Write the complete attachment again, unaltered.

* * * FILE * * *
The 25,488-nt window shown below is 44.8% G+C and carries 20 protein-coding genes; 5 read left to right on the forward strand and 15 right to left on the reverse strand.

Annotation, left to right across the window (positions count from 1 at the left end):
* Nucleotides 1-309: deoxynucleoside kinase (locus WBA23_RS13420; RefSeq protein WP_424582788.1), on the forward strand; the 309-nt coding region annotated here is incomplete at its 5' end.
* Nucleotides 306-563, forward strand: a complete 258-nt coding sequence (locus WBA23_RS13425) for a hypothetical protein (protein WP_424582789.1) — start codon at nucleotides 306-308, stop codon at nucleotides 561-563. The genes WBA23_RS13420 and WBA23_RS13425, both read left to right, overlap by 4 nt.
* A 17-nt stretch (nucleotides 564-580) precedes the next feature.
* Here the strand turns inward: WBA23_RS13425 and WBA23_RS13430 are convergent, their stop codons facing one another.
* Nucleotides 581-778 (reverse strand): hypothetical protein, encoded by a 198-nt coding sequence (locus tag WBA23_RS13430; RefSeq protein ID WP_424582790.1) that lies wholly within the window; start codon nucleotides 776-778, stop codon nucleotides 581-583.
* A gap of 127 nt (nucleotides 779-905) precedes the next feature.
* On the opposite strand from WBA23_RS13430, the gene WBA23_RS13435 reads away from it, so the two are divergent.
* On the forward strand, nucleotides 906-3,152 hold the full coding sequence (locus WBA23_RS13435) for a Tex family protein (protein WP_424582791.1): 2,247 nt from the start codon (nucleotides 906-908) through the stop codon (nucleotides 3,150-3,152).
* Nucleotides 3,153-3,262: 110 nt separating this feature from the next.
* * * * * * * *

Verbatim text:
The 25,488-nt window shown below is 44.8% G+C and carries 20 protein-coding genes; 5 read left to right on the forward strand and 15 right to left on the reverse strand.

Annotation, left to right across the window (positions count from 1 at the left end):
* Nucleotides 1-309: deoxynucleoside kinase (locus WBA23_RS13420; RefSeq protein WP_424582788.1), on the forward strand; the 309-nt coding region annotated here is incomplete at its 5' end.
* Nucleotides 306-563, forward strand: a complete 258-nt coding sequence (locus WBA23_RS13425) for a hypothetical protein (protein WP_424582789.1) — start codon at nucleotides 306-308, stop codon at nucleotides 561-563. The genes WBA23_RS13420 and WBA23_RS13425, both read left to right, overlap by 4 nt.
* A 17-nt stretch (nucleotides 564-580) precedes the next feature.
* Here the strand turns inward: WBA23_RS13425 and WBA23_RS13430 are convergent, their stop codons facing one another.
* Nucleotides 581-778 (reverse strand): hypothetical protein, encoded by a 198-nt coding sequence (locus tag WBA23_RS13430; RefSeq protein ID WP_424582790.1) that lies wholly within the window; start codon nucleotides 776-778, stop codon nucleotides 581-583.
* A gap of 127 nt (nucleotides 779-905) precedes the next feature.
* On the opposite strand from WBA23_RS13430, the gene WBA23_RS13435 reads away from it, so the two are divergent.
* On the forward strand, nucleotides 906-3,152 hold the full coding sequence (locus WBA23_RS13435) for a Tex family protein (protein WP_424582791.1): 2,247 nt from the start codon (nucleotides 906-908) through the stop codon (nucleotides 3,150-3,152).
* Nucleotides 3,153-3,262: 110 nt separating this feature from the next.